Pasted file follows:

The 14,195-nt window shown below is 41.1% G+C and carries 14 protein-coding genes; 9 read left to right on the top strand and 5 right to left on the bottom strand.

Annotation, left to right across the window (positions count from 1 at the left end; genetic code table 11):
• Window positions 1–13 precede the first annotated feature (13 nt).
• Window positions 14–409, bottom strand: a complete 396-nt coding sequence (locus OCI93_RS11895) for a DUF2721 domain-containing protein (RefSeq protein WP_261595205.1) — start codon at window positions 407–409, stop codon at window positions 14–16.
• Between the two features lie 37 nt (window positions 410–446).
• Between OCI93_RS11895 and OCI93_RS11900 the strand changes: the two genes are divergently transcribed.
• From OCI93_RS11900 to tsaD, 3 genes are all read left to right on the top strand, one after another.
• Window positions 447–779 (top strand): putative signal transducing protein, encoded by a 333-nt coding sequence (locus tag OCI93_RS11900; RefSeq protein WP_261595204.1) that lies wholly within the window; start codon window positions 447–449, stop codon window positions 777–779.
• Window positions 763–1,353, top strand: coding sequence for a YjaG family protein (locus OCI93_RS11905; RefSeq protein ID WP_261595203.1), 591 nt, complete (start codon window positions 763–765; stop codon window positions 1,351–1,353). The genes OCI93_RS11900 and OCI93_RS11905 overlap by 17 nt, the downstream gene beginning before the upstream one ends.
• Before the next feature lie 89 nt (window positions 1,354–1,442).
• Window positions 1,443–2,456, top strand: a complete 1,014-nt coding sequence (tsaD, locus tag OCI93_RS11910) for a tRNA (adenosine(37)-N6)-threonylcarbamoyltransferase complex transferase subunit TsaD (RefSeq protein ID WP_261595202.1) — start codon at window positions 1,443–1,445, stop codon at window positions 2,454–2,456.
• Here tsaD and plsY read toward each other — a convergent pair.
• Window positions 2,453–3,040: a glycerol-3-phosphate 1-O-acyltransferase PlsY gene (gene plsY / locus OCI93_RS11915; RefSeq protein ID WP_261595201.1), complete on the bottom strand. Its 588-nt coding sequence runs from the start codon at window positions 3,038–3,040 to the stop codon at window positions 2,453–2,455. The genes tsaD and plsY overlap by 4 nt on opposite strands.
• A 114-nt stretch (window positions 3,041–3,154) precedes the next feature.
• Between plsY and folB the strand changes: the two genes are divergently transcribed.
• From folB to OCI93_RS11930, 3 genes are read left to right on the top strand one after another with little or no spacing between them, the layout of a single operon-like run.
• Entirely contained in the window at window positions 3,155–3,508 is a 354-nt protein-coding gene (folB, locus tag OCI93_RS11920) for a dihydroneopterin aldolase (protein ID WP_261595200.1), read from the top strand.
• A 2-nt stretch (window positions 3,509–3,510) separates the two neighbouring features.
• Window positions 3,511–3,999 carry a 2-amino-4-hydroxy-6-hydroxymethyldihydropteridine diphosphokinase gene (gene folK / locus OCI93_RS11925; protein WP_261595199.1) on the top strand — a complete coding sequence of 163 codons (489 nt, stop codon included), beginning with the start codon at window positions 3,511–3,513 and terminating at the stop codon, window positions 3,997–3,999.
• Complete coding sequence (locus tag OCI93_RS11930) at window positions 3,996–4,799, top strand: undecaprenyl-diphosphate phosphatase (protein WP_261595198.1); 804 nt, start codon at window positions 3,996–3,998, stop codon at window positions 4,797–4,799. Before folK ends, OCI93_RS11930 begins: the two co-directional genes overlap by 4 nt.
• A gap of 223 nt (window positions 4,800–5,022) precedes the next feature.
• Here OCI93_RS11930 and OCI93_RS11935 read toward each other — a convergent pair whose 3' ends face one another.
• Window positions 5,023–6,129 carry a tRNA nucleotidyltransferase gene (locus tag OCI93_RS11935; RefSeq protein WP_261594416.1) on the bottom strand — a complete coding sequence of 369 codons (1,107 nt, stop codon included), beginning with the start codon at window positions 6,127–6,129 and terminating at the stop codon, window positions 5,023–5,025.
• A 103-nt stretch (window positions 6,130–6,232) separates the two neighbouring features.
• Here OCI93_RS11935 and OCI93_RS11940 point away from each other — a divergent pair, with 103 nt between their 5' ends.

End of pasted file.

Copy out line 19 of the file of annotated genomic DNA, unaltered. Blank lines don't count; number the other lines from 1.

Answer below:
• Window positions 3,511–3,999 carry a 2-amino-4-hydroxy-6-hydroxymethyldihydropteridine diphosphokinase gene (gene folK / locus OCI93_RS11925; protein WP_261595199.1) on the top strand — a complete coding sequence of 163 codons (489 nt, stop codon included), beginning with the start codon at window positions 3,511–3,513 and terminating at the stop codon, window positions 3,997–3,999.